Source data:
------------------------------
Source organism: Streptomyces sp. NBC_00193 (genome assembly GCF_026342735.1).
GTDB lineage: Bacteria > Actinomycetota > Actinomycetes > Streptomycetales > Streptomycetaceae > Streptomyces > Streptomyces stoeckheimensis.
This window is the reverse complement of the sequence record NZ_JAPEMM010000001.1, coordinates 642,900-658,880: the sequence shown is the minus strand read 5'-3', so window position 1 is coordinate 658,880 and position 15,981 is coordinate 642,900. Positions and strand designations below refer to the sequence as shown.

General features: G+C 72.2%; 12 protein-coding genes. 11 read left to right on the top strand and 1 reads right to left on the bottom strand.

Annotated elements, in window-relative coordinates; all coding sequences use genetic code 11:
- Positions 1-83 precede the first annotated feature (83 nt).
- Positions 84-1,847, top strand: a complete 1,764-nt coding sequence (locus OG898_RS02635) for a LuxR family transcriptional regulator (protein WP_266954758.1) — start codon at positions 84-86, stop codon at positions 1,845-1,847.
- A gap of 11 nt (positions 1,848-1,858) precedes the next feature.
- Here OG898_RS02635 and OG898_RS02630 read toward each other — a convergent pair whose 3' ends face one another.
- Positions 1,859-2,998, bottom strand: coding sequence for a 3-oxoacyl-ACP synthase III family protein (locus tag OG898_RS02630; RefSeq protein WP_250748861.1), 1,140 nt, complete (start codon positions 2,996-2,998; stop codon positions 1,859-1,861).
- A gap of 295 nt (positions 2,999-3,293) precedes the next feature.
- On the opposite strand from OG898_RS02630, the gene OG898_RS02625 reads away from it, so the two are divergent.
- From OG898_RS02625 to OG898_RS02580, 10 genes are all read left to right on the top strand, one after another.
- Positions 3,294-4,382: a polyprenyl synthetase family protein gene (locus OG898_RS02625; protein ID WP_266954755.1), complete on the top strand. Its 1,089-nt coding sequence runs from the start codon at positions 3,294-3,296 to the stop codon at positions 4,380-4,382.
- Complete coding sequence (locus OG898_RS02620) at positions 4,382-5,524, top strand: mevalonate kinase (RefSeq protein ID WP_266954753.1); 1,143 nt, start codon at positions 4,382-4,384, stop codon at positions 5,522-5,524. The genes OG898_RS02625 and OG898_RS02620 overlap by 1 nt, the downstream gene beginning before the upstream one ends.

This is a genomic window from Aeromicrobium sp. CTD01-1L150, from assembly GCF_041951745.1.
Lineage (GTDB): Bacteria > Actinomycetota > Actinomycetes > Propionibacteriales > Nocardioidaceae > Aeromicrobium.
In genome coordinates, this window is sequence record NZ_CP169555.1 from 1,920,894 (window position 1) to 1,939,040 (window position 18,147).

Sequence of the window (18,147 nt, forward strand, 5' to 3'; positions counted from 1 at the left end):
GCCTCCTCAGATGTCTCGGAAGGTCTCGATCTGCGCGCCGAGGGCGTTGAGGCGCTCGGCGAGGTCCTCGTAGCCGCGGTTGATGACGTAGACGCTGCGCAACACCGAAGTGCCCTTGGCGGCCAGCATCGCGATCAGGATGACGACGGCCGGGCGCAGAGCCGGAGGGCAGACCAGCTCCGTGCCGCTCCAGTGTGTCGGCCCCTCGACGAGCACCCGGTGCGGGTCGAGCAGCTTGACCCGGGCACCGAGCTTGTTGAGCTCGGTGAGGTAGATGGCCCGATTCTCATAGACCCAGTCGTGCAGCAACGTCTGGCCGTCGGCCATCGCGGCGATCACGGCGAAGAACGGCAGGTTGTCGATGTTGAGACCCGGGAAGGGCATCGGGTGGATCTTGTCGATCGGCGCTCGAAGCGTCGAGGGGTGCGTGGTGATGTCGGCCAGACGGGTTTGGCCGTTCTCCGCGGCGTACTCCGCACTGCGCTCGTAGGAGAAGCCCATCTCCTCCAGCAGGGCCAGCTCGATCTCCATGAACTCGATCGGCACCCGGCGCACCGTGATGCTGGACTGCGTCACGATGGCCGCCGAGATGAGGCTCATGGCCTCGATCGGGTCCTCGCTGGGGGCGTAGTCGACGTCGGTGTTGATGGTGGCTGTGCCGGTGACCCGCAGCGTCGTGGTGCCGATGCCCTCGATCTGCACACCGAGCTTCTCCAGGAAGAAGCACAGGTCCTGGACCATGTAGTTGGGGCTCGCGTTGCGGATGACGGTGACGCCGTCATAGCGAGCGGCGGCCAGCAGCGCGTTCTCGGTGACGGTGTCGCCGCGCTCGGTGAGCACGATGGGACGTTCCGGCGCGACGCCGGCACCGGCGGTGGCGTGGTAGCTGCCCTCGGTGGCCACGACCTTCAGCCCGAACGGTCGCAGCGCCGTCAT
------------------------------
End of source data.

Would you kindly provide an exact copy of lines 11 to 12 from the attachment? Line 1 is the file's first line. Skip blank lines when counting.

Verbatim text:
- A gap of 295 nt (positions 2,999-3,293) precedes the next feature.
- On the opposite strand from OG898_RS02630, the gene OG898_RS02625 reads away from it, so the two are divergent.